At the end of the hospitalization, an ajmaline test was performed to exclude BrS. The ajmaline test (1mg/kg of body weight) was negative for BrS, but, after 0.7 mg/kg injection (49 mg complexively), we documented an accelerated idioventricular rhythm (AIVR) with a heart rate of 95 bpm (Figure 1B). Diagnosis was confirmed after the evidence of AV dissociation and by a few fusion beats (Figure 1B and and1C).1C). AIVR morphology was right bundle branch block (RBBB) and left anterior hemiblock (LAH). AIVR was preceded by a slight prolongation of the PQ interval (from 150 to 190 ms) and the QRS interval (from 95 ms to 130 ms). The arrhythmia ended spontaneously after termination of ajmaline infusion.
To the best of our knowledge, our case report is the first to describe an AIVR during ajmaline test in a patient with a resuscitated cardiac arrest and with a left ventricular apical aneurysm.
AIVR is defined as 3 or more successive wide QRS beats at a rate close to the baseline rhythm, with a maximal difference of 10-15% and with a heart rate between 100 and 120 bpm. AIVR is found to be the most common reperfusion arrhythmia in pre-thrombolytic and thrombolytic era: it is usually well tolerated [6-8] and no specific antiarrhythmic treatment is recommended apart from removing the suspected cause . AIVR is believed to result from abnormal automaticity of the subendocardial Purkinje fibers owing to the washout phenomenon during infarct-related artery reperfusion . Other investigators suggested triggered activity based on delayed afterdepolarizations as the underlying mechanism . No association with ajmaline infusion has been described until now in the literature.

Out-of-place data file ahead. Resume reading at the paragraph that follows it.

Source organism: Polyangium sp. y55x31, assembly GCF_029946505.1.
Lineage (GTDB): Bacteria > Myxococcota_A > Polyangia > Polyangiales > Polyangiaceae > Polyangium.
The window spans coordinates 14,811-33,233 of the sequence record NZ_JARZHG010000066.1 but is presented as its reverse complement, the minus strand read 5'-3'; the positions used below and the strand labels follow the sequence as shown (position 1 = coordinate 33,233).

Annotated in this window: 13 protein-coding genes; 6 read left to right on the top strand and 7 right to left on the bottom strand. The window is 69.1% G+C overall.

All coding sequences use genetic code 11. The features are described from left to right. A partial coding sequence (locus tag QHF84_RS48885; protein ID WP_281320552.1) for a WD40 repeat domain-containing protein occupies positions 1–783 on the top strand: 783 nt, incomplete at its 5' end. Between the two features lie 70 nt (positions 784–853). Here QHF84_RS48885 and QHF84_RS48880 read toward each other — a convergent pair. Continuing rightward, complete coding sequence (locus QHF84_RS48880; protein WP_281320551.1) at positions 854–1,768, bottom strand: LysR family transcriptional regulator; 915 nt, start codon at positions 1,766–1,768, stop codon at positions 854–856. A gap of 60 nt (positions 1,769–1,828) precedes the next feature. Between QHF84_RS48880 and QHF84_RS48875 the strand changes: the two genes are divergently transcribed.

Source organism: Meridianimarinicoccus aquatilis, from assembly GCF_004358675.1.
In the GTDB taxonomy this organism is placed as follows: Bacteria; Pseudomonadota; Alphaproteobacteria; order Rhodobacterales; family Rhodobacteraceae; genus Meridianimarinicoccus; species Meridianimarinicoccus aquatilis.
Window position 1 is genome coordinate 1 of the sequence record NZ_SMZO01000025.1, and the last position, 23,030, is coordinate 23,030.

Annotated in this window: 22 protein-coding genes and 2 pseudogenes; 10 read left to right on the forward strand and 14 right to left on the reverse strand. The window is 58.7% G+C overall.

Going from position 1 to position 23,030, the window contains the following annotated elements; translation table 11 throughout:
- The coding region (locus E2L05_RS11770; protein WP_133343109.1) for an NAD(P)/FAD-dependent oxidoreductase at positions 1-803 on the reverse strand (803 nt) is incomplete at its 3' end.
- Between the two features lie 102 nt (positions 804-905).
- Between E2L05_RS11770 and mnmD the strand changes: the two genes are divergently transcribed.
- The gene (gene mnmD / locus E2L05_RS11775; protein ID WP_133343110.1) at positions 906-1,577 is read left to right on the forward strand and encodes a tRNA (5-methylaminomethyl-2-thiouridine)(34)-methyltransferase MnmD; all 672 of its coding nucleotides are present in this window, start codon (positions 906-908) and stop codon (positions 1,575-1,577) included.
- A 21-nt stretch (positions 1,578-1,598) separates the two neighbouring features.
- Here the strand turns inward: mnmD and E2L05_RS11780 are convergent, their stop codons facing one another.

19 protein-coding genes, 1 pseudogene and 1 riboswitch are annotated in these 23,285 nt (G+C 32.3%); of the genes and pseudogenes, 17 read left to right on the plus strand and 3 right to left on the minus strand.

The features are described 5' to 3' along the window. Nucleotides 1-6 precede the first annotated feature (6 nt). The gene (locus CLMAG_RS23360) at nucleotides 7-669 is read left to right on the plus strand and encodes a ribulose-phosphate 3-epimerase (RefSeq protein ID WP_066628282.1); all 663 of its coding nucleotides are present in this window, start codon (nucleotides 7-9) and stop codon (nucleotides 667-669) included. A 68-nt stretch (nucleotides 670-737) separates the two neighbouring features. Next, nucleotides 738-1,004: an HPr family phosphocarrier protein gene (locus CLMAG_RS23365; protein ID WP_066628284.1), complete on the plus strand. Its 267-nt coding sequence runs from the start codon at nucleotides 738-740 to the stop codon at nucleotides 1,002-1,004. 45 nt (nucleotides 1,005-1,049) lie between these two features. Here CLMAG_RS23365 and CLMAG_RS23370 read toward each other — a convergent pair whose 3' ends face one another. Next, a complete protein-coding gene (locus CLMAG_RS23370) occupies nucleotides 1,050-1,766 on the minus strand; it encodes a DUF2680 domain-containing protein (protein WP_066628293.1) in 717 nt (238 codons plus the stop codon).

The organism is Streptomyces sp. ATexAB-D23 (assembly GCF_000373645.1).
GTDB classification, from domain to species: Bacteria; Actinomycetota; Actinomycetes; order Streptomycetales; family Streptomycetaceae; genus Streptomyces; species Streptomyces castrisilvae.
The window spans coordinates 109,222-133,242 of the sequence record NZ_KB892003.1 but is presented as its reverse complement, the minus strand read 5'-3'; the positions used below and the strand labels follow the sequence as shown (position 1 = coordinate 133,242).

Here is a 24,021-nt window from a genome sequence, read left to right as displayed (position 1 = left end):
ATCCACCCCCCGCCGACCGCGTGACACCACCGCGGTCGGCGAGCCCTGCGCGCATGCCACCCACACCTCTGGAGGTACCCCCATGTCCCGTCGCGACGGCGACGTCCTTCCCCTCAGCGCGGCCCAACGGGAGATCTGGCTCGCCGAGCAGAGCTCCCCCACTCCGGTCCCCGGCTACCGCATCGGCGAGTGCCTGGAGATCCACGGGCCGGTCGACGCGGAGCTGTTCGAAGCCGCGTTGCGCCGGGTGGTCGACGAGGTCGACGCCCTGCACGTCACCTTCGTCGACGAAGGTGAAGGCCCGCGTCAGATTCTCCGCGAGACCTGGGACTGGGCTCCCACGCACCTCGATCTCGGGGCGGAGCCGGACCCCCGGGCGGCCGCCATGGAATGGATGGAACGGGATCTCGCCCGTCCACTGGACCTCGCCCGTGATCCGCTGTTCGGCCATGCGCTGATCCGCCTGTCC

Ajmaline test is a well-recognized diagnostic tool used to unmask the electrocardiographic pattern of BrS in patients with resuscitated cardiac arrest or syncopes and in genetic carriers belonging to families affected by this pathology . Among the class I blockers, ajmaline is considered the most powerful to reveal the electrocardiographic alterations typical of BrS. Among the others, propafenone has been demonstrated to be a weaker agent, probably due to the associated block of Ito channels. Both therapeutic, toxic and proarrhythmic effects of all sodium channel blockers are manifested on the ECG by a different degree of PR and QRS prolongation . One large study using ajmaline to diagnose BrS  revealed a very low incidence of ventricular tachycardias (VT), around 1.3 %. All episodes of VT documented in this study were polymorphic, degenerated in ventricular fibrillation and occurred in patients in whom drug administration after the appearance of diagnostic Brugada-type ECG changes was not discontinued.